A Vigil of Prayer took place at St Martin-in-the-Fields, Trafalgar Square, on Friday 8 to Saturday 9 June 2012. Throughout the night there was music, drama, silent reflection and vocal prayer. The Vigil marked the beginning of the traditional sacred truce for 100 days of peace in London falling over the period surrounding the Olympic Games.
Archbishop Vincent Nichols joined other faith leaders and at the Concluding Service gave a homily about how we can be peacemakers.
During his Homily, Archbishop Nichols said if we are to practice and build peace in our own lives we have to look deeply at the roots of who we are, understanding our own devises and desires of our hearts.
Speaking of Jesus teaching the Beatitudes, Archbishop Nichols dwelt upon the word “blessed” describing its meaning as receiving the gift of the Kingdom – the fulfilment of all our longings. Peacemaking, the Archbishop said, is rooted in the relationship between us and the Lord and this relationship is expressed in prayer.
The Archbishop concluded with a prayer that the Olympic Games will build peace and solidarity between nations.
Vigil for Peace: Concluding Service
St Martin-in-the-Fields, 9 June 2012
Being a peacemaker is a radical business. If we are to practice and build peace every day, in our own lives, then we have to look deeply at the roots of who we are. We have to know the devices and desires of our hearts. This is no easy task.
Calling others to peace is the easy part. But doing so has a hollow ring unless we are radically peacemakers in our own lives.
There are two keys to unlocking the doors of peace.
The first: the words of Jesus summon the peacemaker.
Often we call him Master, and rightly so. This morning we have listened to his words which are a manifesto for peace.
To appreciate them better, remember their context. The introduction to the words of the Beatitudes, which we have just heard, are these: ‘Seeing the crowds he went up the mountain. There he sat down….Then he began to speak.’
The resonances of these words are clear. The mountain is the place of the meeting between God and his chosen ones. Remember the Psalm: I lift up my eyes to the mountains, from whence comes my deliverance? Solemnly sitting down is to assume the posture of the Teacher.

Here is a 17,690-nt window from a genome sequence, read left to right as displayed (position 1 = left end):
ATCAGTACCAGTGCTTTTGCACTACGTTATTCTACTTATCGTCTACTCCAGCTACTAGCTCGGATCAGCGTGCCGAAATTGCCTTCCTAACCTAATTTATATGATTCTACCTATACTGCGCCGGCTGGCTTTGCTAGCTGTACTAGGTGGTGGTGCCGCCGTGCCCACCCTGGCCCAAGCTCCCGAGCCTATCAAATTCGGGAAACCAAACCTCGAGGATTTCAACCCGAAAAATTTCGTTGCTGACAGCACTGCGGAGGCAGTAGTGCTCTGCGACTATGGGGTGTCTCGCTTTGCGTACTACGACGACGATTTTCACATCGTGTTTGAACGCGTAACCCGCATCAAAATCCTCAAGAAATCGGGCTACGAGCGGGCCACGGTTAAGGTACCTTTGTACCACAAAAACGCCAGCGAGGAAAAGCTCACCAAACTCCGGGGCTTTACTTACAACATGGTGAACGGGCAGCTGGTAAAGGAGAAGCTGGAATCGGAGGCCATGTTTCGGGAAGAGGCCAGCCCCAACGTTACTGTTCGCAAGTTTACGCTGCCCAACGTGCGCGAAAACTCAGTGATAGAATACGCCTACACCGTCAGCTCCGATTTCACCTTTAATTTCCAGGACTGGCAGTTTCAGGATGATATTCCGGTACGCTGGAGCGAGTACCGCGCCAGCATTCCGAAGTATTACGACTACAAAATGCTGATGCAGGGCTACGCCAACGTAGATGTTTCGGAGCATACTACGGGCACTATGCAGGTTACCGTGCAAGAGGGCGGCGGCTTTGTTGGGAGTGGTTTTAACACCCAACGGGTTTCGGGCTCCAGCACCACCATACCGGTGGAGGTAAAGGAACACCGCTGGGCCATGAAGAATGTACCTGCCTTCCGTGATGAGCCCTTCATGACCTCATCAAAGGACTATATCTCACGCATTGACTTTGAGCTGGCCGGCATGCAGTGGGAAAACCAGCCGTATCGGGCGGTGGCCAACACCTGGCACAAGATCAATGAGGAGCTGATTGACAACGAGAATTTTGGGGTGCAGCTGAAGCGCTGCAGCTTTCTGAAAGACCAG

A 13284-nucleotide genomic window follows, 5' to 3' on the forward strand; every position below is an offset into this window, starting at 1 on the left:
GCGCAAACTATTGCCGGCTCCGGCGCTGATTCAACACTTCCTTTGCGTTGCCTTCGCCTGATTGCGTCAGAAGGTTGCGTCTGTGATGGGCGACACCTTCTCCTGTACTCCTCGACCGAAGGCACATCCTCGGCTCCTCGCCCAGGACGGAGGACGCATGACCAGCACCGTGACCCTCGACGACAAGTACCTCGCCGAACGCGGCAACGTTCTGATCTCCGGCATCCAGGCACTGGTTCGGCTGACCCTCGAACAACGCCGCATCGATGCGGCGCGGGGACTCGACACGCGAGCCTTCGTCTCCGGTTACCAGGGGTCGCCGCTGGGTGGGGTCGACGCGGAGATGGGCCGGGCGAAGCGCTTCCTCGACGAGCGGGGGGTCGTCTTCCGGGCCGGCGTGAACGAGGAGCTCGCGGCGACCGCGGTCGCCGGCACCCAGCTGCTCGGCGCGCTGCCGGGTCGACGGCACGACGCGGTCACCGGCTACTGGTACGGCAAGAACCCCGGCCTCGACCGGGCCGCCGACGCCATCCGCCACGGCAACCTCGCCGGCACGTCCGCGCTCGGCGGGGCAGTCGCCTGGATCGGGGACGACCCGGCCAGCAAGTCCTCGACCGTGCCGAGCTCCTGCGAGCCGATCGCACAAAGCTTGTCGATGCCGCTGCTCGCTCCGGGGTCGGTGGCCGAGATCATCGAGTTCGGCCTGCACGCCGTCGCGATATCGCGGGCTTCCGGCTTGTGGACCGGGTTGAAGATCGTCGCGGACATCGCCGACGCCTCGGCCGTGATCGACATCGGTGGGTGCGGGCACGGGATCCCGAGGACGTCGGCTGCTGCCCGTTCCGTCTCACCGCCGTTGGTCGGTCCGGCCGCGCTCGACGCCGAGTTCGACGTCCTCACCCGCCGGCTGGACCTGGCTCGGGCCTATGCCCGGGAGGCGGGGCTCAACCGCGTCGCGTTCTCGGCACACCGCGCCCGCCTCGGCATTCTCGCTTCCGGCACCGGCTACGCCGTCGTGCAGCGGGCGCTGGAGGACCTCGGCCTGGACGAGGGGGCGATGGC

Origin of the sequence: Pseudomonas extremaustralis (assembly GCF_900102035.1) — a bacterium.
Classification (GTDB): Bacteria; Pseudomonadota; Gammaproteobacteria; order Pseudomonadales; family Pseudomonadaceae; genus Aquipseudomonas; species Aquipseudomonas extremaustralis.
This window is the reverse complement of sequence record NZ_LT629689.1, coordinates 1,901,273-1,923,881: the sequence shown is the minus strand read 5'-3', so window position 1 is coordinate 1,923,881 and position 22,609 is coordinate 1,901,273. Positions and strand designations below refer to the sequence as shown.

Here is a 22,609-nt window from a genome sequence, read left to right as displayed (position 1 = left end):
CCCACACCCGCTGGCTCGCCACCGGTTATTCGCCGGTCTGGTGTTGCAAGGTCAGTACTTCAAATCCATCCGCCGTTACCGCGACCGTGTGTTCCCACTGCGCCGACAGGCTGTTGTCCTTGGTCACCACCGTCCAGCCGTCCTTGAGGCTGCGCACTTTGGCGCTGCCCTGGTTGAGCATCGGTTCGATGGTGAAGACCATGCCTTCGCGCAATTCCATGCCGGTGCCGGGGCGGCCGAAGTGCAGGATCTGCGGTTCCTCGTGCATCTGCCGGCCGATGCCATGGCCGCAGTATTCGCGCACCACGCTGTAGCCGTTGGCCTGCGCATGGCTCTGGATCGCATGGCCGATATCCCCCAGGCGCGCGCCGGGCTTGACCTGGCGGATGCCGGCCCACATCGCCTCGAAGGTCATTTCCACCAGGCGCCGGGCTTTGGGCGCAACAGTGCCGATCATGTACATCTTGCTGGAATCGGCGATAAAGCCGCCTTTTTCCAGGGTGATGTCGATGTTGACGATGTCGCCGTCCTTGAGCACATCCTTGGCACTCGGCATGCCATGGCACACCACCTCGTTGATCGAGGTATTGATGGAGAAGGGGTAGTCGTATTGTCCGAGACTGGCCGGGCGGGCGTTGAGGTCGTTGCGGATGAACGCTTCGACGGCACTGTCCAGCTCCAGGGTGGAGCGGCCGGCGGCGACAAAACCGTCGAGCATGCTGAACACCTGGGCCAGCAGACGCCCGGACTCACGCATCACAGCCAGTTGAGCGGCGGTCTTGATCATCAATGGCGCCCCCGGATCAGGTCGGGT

Jesus, seated on the mountain, gives us the teaching of God. This is our meeting with God. There are no lessons for the peacemaker more important than these.
And the words themselves. Let me highlight just one: ‘Blessed’. This means receiving the gift of the Kingdom. The beatitudes
tell us when we are in the right place to receive the gift of the Kingdom: the Kingdom of justice, love and peace.
When we are poor in spirit; when we mourn, when we are meek of heart, pure of heart, persecuted and insulted for the cause of right – then we are in the right place to receive the gift of the Kingdom. And the Kingdom is the fulfilment of all our longings.
I salute so many young people – in this City – who desire peace, who work for peace on their streets, who practice peace in the goodness and virtue of their lives.
The second key is this: the person of Jesus sustains the peacemakers.
Peacemaking is rooted in the relationship between us and the Lord. And this relationship is expressed in prayer. I rejoice to know that the enclosed, contemplative nuns in the Tyburn Convent, near marble Arch, have kept this Vigil with us, and will pray throughout these 100 days for peace. So must we.
Peace arises within us, and in our society, when we acknowledge that our lives are lived in the presence of God; when we accept this is the crucial fact of life and when we rejoice in it, knowing that God is a God of love and compassion. This is the best and crucial source of the peace for which we all long. As Psalm 118 says: ‘Lovers of your law have great peace, O Lord.’
The Olympic Peace was a truce, an absence of violence. Our prayer is that these Games will indeed be free from violence, even as we remember that 40 years ago eleven athletes representing the State of Israel were killed at the Olympic Games. But our prayer is for more: that these Games will build peace and solidarity between the nations.
Let it begin with me.
Archbishop of Westminster